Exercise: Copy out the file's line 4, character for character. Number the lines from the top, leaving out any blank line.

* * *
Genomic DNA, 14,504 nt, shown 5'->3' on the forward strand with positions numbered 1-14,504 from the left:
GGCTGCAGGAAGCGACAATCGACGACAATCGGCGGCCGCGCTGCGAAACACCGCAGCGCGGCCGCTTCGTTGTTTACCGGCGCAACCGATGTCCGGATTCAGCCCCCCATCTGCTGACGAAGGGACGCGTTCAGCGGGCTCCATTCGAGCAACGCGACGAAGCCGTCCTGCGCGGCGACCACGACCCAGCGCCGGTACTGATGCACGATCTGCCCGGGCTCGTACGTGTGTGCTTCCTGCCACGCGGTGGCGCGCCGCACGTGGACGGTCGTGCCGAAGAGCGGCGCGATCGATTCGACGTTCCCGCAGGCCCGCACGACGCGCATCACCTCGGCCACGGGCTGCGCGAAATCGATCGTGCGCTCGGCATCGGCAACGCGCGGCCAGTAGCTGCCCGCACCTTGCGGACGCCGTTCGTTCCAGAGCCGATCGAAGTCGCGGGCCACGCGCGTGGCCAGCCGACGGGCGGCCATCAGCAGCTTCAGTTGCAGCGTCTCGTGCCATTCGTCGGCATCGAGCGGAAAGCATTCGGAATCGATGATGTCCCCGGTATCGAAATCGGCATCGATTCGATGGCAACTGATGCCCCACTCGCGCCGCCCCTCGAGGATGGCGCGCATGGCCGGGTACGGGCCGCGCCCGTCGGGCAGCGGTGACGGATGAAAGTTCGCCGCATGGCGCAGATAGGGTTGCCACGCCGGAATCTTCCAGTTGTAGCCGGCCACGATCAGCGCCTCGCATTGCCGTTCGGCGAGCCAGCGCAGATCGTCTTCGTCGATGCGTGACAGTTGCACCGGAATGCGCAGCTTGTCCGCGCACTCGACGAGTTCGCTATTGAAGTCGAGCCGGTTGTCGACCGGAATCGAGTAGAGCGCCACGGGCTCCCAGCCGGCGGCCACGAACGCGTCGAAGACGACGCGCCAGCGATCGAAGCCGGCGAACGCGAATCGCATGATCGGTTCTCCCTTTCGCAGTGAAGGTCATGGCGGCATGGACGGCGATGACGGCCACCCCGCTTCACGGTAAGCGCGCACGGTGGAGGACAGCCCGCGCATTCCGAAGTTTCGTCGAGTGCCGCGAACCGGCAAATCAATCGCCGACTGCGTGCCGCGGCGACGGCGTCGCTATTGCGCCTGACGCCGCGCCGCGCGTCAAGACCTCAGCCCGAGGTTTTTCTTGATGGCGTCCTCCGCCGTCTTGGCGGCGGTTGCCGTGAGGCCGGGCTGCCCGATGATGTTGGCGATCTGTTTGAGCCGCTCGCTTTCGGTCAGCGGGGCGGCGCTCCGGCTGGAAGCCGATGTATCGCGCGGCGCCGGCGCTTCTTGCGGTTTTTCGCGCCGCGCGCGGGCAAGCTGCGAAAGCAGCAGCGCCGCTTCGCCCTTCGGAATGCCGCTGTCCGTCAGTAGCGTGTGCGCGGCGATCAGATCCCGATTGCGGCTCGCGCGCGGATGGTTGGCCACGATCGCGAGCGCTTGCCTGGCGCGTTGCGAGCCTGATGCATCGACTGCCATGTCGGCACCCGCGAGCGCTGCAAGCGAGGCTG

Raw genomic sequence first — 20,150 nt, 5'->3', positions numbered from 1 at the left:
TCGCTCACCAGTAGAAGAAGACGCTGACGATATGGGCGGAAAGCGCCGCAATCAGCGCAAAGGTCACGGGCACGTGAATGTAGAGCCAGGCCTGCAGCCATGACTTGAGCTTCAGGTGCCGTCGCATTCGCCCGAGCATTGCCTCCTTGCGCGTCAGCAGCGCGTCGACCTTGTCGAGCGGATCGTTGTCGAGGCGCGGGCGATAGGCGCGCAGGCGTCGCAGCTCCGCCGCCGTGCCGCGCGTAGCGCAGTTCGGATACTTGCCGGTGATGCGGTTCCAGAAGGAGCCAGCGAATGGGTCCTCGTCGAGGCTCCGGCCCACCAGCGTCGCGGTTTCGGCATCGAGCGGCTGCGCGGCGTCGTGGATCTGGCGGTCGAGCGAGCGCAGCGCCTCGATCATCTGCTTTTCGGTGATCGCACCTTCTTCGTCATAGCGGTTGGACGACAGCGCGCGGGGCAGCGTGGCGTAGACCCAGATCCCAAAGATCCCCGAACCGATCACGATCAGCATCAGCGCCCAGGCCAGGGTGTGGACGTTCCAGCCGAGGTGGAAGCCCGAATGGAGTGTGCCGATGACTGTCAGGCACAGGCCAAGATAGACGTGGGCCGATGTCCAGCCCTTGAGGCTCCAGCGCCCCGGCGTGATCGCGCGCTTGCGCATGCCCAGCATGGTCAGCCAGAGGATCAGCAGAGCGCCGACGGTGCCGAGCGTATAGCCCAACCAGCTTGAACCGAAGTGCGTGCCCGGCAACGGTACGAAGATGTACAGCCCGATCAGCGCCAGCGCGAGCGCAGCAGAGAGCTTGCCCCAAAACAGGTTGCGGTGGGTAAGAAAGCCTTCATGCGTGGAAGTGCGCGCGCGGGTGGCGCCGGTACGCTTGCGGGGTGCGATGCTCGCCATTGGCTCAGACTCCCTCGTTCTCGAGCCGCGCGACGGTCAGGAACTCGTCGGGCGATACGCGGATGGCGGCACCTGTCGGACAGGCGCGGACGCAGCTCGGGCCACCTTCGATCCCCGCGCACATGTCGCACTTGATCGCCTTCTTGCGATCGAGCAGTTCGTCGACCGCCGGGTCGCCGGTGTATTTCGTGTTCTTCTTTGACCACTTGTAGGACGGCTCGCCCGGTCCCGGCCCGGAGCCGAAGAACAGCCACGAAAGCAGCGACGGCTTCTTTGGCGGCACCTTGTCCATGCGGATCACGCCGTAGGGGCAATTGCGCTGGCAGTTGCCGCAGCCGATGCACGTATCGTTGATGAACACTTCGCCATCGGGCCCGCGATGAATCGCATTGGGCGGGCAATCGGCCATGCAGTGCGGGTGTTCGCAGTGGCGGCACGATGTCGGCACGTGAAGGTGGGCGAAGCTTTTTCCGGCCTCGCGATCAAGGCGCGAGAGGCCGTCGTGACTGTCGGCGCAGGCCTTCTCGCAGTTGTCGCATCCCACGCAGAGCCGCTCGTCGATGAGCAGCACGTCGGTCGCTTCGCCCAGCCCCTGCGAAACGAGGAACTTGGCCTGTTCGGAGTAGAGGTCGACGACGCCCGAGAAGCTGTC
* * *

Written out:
TCGCTCACCAGTAGAAGAAGACGCTGACGATATGGGCGGAAAGCGCCGCAATCAGCGCAAAGGTCACGGGCACGTGAATGTAGAGCCAGGCCTGCAGCCATGACTTGAGCTTCAGGTGCCGTCGCATTCGCCCGAGCATTGCCTCCTTGCGCGTCAGCAGCGCGTCGACCTTGTCGAGCGGATCGTTGTCGAGGCGCGGGCGATAGGCGCGCAGGCGTCGCAGCTCCGCCGCCGTGCCGCGCGTAGCGCAGTTCGGATACTTGCCGGTGATGCGGTTCCAGAAGGAGCCAGCGAATGGGTCCTCGTCGAGGCTCCGGCCCACCAGCGTCGCGGTTTCGGCATCGAGCGGCTGCGCGGCGTCGTGGATCTGGCGGTCGAGCGAGCGCAGCGCCTCGATCATCTGCTTTTCGGTGATCGCACCTTCTTCGTCATAGCGGTTGGACGACAGCGCGCGGGGCAGCGTGGCGTAGACCCAGATCCCAAAGATCCCCGAACCGATCACGATCAGCATCAGCGCCCAGGCCAGGGTGTGGACGTTCCAGCCGAGGTGGAAGCCCGAATGGAGTGTGCCGATGACTGTCAGGCACAGGCCAAGATAGACGTGGGCCGATGTCCAGCCCTTGAGGCTCCAGCGCCCCGGCGTGATCGCGCGCTTGCGCATGCCCAGCATGGTCAGCCAGAGGATCAGCAGAGCGCCGACGGTGCCGAGCGTATAGCCCAACCAGCTTGAACCGAAGTGCGTGCCCGGCAACGGTACGAAGATGTACAGCCCGATCAGCGCCAGCGCGAGCGCAGCAGAGAGCTTGCCCCAAAACAGGTTGCGGTGGGTAAGAAAGCCTTCATGCGTGGAAGTGCGCGCGCGGGTGGCGCCGGTACGCTTGCGGGGTGCGATGCTCGCCATTGGCTCAGACTCCCTCGTTCTCGAGCCGCGCGACGGTCAGGAACTCGTCGGGCGATACGCGGATGGCGGCACCTGTCGGACAGGCGCGGACGCAGCTCGGGCCACCTTCGATCCCCGCGCACATGTCGCACTTGATCGCCTTCTTGCGATCGAGCAGTTCGTCGACCGCCGGGTCGCCGGTGTATTTCGTGTTCTTCTTTGACCACTTGTAGGACGGCTCGCCCGGTCCCGGCCCGGAGCCGAAGAACAGCCACGAAAGCAGCGACGGCTTCTTTGGCGGCACCTTGTCCATGCGGATCACGCCGTAGGGGCAATTGCGCTGGCAGTTGCCGCAGCCGATGCACGTATCGTTGATGAACACTTCGCCATCGGGCCCGCGATGAATCGCATTGGGCGGGCAATCGGCCATGCAGTGCGGGTGTTCGCAGTGGCGGCACGATGTCGGCACGTGAAGGTGGGCGAAGCTTTTTCCGGCCTCGCGATCAAGGCGCGAGAGGCCGTCGTGACTGTCGGCGCAGGCCTTCTCGCAGTTGTCGCATCCCACGCAGAGCCGCTCGTCGATGAGCAGCACGTCGGTCGCTTCGCCCAGCCCCTGCGAAACGAGGAACTTGGCCTGTTCGGAGTAGAGGTCGACGACGCCCGAGAAGCTGTC